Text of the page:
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After The Fire

After The Fire image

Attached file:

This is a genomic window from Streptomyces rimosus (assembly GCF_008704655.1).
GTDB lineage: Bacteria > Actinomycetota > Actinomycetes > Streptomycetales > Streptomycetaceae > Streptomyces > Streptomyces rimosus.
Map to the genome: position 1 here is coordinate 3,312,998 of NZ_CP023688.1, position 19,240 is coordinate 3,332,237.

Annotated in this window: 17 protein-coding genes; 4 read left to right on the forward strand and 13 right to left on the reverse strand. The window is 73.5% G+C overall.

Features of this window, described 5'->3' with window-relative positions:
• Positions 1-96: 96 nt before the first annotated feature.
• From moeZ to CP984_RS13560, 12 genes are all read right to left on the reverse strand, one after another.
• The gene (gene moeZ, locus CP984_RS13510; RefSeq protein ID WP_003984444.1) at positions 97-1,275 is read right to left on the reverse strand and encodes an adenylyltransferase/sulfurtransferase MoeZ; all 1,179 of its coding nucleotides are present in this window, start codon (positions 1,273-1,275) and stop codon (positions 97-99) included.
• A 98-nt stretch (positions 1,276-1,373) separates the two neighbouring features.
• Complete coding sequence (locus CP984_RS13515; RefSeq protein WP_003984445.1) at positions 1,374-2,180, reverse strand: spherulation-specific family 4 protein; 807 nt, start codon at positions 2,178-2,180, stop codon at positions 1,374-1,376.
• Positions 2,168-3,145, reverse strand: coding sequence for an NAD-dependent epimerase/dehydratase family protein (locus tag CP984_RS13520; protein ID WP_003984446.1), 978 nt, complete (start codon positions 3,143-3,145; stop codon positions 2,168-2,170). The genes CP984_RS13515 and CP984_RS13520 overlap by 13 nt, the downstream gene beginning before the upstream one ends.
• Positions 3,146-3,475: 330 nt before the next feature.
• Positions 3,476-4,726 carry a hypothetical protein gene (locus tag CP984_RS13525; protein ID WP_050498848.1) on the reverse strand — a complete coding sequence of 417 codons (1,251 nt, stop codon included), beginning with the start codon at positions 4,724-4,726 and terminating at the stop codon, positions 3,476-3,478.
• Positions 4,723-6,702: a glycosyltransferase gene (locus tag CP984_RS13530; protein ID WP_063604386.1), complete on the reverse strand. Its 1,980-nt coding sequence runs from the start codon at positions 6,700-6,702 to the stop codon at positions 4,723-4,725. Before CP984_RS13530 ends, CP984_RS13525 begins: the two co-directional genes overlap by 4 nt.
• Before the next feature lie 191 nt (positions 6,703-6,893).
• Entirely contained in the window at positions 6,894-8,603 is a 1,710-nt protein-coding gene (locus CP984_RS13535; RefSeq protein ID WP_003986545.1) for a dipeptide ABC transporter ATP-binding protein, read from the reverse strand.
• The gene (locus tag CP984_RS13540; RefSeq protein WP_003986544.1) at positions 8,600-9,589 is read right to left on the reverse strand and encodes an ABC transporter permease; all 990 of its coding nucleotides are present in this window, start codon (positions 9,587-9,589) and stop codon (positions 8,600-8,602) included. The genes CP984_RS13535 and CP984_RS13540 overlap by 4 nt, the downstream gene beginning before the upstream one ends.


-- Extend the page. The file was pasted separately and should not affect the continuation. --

Parent Issue
Day
17
Month
November
Year
1876
Copyright
Public Domain
OCR Text